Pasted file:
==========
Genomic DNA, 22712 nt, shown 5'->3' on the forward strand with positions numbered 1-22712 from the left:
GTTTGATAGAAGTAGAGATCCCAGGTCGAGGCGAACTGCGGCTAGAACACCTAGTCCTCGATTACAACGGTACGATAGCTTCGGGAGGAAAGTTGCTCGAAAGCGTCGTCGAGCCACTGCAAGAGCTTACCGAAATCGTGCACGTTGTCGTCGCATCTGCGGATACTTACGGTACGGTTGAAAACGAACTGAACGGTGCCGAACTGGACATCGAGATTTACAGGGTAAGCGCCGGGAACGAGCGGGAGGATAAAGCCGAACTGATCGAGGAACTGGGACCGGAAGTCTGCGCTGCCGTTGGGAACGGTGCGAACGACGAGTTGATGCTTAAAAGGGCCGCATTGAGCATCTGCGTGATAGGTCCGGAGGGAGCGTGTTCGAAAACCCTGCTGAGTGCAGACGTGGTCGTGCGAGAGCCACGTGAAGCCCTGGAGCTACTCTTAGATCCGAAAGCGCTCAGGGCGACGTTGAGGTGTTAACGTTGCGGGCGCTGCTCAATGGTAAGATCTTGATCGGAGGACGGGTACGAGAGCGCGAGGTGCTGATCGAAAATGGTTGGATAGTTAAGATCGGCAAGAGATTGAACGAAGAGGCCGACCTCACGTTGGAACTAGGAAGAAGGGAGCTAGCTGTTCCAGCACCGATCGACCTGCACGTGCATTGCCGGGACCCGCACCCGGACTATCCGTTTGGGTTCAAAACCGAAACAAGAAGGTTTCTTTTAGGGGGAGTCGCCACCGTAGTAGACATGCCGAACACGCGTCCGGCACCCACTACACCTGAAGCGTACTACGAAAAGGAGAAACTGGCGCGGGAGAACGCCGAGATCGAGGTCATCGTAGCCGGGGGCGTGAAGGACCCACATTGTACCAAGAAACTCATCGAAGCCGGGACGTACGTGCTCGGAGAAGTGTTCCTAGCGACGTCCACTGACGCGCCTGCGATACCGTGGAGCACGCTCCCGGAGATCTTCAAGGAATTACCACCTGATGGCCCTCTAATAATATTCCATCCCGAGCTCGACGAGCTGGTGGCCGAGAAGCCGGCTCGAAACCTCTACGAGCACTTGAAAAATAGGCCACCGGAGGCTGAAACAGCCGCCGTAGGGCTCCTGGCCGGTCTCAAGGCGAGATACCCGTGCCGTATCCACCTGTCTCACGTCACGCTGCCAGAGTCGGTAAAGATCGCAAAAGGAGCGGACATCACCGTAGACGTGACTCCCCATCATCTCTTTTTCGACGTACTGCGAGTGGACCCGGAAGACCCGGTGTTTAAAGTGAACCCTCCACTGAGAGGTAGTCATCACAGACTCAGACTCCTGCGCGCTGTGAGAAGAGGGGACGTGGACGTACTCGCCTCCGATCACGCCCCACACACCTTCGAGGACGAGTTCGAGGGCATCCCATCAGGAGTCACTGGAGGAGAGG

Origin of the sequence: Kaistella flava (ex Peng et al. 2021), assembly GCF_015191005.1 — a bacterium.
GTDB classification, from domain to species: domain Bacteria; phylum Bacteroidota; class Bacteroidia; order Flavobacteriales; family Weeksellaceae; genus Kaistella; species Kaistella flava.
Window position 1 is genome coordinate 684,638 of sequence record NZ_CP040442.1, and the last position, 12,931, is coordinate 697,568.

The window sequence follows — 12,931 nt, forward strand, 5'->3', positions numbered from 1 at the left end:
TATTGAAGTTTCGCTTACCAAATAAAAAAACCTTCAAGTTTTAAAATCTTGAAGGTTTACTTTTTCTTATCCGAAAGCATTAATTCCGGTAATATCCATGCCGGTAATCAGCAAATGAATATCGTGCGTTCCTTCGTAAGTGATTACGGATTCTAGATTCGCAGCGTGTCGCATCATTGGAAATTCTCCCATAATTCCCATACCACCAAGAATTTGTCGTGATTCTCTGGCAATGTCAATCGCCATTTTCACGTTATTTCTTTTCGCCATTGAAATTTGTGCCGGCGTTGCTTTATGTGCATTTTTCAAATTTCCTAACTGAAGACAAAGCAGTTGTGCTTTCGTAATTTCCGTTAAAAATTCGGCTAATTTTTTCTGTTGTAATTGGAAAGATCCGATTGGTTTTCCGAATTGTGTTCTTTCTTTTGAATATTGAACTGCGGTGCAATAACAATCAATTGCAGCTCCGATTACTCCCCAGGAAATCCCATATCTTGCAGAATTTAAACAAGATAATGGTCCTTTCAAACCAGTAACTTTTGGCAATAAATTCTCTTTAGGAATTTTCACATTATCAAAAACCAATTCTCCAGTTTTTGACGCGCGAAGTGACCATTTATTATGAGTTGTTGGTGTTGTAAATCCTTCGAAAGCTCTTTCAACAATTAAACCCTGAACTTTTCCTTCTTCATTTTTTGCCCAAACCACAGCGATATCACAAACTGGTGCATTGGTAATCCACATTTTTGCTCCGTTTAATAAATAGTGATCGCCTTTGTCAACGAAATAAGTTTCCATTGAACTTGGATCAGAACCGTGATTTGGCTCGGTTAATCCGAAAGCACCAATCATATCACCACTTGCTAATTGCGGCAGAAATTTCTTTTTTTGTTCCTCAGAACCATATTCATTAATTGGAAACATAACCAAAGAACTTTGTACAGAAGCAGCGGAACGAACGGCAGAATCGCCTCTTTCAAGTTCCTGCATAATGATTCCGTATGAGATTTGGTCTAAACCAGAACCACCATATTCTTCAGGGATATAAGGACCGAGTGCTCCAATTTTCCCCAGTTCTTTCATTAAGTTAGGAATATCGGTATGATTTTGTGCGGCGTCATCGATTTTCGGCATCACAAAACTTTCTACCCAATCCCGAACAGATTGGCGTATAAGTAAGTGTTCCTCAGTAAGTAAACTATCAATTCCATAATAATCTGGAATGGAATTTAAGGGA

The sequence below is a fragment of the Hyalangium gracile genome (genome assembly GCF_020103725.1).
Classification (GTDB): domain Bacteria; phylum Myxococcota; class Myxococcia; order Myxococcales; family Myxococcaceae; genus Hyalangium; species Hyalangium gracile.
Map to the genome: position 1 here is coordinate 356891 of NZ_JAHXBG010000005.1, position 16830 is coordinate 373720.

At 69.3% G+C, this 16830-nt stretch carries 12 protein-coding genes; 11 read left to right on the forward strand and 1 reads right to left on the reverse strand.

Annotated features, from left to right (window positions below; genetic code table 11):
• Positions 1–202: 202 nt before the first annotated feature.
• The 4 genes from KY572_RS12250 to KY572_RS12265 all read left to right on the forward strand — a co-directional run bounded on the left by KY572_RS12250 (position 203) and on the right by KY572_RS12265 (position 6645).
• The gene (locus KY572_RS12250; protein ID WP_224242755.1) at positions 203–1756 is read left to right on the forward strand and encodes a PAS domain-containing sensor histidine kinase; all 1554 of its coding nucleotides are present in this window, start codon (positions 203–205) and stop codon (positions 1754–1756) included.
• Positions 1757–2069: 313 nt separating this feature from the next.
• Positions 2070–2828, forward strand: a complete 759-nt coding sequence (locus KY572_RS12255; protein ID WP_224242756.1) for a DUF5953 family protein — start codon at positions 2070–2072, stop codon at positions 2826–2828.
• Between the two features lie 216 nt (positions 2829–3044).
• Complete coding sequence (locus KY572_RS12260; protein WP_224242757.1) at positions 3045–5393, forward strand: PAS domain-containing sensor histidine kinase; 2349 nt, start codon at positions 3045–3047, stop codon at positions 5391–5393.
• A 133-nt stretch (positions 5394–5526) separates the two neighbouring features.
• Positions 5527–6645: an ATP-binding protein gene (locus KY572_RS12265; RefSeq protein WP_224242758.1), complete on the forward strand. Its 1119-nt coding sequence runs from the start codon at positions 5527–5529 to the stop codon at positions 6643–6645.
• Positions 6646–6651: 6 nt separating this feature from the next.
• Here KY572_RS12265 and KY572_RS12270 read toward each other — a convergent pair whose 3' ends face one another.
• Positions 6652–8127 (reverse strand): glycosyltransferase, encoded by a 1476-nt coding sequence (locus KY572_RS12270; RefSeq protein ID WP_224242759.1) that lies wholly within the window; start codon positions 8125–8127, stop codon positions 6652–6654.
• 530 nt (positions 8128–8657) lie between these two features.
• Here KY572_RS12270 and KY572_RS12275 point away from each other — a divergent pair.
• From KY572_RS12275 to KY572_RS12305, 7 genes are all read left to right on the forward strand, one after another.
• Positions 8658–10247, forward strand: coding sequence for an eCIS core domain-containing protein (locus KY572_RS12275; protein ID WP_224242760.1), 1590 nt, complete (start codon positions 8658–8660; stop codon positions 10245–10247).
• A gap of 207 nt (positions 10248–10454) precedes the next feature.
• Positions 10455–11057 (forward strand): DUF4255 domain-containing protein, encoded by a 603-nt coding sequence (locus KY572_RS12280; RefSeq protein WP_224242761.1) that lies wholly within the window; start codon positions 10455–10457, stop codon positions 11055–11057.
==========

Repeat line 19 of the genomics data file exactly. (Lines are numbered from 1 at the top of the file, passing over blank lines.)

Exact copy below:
• Complete coding sequence (locus KY572_RS12260; protein WP_224242757.1) at positions 3045–5393, forward strand: PAS domain-containing sensor histidine kinase; 2349 nt, start codon at positions 3045–3047, stop codon at positions 5391–5393.